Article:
Optimal treatment for TMA after renal transplantation, including discontinuation of the suspected drug and modification of immunosuppressive agents, remains controversial. Kwon et al. reported that changing the CNI resulted in good graft function at one year in 81% of TMA patients post-transplantation . On the other hand, Zarifian et al. showed that although an improvement was observed in 81% of patients who switched to another CNI, 30.1% lost allograft renal function due to TMA . Given that the cause of CNI-induced TMA is vascular endothelial damage, plasma exchange is often ineffective .
It has been reported that in cases of secondary TMA development (including infection, ischemia–reperfusion injury, and drugs), abnormal complement regulation may have occurred, and triggered the development of TMA . Thus, withdrawal of CNI treatment alone might not be sufficient to reverse adverse effects of the alternate pathway of complement activation associated with these conditions [2, 9]. In such cases, plasma exchange could be useful. Furthermore, eculizumab, an anti-complement C5 inhibitor, has shown efficacy in many resistant cases of de novo post-transplant TMA [25,26,27], including TAC-induced TMA . Hence, the use of eculizumab can be considered in refractory cases after CNI switching.
One pediatric case of localized TAC-induced TMA showed complete resolution after switching to CNIs, with no chronic changes on repeat biopsy . In another study including 26 patients with CyA-induced TMA, 11 patients underwent post-TMA biopsies that showed a high percentage of chronic vascular changes (73%) . However, de novo TMA can recur after switching to CNIs . Renal allograft survival is clearly reduced with the development of post-transplant TMA [23, 28, 29] and is worse with recurrent disease . In our case, renal function progressively improved after switching to CNI, and there was no recurrence for one year; however, long-term follow-up of renal function proved crucial in preventing TMA recurrence.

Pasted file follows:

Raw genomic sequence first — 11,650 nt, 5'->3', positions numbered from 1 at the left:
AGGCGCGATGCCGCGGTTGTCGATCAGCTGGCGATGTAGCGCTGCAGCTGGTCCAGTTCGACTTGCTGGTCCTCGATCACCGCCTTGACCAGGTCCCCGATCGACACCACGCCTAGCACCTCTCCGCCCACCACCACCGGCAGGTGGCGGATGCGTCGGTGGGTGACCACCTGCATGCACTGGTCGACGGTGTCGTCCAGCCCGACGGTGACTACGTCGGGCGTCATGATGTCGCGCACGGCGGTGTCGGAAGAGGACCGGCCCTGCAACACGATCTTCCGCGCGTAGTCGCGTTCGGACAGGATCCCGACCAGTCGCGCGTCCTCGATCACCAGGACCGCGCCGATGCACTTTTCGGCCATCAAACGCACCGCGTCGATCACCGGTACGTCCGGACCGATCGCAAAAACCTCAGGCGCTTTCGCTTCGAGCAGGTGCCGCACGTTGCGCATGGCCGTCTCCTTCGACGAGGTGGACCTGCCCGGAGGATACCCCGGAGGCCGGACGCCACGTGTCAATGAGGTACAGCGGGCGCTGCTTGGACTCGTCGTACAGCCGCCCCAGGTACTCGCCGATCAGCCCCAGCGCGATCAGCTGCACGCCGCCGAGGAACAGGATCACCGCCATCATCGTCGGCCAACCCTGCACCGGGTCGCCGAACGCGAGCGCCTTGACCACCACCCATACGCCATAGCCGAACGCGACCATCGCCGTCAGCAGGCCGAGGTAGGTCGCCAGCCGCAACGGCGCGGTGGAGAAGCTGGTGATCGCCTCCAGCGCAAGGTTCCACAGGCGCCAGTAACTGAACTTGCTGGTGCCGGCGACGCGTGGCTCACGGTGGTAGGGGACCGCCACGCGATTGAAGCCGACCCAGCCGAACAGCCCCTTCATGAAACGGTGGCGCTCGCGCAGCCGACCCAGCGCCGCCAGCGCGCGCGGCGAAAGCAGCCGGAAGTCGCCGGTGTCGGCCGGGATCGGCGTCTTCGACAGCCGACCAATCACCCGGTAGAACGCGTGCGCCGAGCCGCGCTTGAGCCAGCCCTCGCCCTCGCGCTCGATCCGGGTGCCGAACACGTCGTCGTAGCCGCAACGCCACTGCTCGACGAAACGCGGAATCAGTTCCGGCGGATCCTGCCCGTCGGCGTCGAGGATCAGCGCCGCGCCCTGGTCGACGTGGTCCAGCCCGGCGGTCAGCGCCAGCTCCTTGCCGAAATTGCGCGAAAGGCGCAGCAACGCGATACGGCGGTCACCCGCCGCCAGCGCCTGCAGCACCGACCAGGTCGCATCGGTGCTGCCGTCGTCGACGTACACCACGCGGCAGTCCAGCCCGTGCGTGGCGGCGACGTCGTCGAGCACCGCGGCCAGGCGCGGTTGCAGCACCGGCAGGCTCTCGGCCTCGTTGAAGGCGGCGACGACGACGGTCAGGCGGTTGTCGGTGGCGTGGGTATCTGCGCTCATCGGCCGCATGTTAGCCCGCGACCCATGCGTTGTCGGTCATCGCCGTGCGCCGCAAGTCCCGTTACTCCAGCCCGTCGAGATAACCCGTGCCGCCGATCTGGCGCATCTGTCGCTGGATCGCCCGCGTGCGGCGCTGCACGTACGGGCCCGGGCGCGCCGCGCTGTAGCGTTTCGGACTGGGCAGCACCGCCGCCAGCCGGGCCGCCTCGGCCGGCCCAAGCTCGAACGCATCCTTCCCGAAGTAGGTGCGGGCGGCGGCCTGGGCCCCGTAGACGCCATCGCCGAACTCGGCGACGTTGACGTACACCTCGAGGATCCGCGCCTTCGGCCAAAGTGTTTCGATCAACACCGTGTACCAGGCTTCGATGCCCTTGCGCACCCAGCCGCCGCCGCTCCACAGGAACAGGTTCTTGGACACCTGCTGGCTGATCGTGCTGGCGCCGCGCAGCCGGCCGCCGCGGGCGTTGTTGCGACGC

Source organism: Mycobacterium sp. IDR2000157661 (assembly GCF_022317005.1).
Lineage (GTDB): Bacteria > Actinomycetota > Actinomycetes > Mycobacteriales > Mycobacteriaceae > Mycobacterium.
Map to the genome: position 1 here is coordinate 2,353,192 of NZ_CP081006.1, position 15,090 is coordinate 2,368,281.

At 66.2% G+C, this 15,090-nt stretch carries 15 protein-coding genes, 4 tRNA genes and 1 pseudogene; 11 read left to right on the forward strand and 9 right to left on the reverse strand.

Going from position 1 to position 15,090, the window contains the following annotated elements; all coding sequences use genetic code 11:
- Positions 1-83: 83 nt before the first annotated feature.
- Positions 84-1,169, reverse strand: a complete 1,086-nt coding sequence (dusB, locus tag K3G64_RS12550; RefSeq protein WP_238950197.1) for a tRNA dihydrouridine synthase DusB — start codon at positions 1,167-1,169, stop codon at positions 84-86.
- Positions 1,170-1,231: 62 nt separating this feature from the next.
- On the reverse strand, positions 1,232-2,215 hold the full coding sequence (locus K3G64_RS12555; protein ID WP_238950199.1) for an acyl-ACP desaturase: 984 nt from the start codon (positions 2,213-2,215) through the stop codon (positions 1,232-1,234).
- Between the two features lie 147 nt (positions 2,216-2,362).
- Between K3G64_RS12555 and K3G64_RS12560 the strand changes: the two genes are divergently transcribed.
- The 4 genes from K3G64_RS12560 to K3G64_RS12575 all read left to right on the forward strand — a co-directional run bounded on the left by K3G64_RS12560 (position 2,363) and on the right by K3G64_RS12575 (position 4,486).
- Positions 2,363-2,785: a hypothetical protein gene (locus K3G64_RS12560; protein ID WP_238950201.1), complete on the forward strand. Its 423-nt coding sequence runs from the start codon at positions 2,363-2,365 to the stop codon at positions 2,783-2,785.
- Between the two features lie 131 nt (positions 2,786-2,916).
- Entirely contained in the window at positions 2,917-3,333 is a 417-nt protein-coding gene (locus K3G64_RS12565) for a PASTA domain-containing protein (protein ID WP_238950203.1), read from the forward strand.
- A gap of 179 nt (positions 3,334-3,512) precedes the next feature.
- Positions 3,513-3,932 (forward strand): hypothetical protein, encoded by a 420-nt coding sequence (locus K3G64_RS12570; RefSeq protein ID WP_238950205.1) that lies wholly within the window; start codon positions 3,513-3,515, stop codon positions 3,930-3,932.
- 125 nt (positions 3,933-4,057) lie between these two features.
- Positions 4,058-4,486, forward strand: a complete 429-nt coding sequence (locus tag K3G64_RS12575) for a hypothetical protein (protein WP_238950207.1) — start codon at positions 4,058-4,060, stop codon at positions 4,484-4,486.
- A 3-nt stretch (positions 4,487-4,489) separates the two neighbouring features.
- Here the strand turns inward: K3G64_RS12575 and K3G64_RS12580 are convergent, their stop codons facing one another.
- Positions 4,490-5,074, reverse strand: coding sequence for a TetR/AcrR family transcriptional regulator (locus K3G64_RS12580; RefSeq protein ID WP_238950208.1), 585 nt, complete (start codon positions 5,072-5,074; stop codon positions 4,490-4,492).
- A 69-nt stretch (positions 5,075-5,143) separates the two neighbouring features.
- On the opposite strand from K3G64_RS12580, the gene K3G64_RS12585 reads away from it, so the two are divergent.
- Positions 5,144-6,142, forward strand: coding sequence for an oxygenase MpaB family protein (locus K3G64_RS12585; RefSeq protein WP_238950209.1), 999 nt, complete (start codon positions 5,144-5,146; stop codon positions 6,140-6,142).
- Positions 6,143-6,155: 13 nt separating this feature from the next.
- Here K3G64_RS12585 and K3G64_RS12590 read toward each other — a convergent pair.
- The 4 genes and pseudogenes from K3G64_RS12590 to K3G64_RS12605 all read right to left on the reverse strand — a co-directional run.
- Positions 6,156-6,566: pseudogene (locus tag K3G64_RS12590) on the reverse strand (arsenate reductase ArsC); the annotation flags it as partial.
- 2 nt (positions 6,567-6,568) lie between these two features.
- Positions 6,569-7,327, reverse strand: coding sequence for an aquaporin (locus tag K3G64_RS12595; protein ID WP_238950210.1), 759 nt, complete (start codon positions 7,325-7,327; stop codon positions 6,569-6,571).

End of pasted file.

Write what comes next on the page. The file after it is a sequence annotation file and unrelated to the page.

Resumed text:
TAC plays a central role in the prevention of graft rejection, but can be associated with adverse events, such as nephrotoxicity, and can lead to TMA. The diagnosis required several differentiations; however, the CNI change was effective, and renal function improved to pre-treatment levels. Long-term follow-up is required in the future.
We encountered a case of secondary drug-induced TMA after renal transplantation. We conclude that TMA should be suspected in cases presenting with anemia and hemolysis, regardless of the time since renal transplantation.
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Recombinant human erythropoietin
A disintegrin and metalloprotease with thrombospondin type I repeats-13
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Ozaki, K., Fukawa, T., Yamaguchi, K. et al. Drug-induced de novo thrombotic microangiopathy diagnosed 2 years after renal transplantation: a case report and literature review. Ren Replace Ther 9, 1 (2023). https://doi.org/10.1186/s41100-022-00453-0
- Renal transplantation
- Thrombotic microangiopathy (TMA)
- Calcineurin inhibitor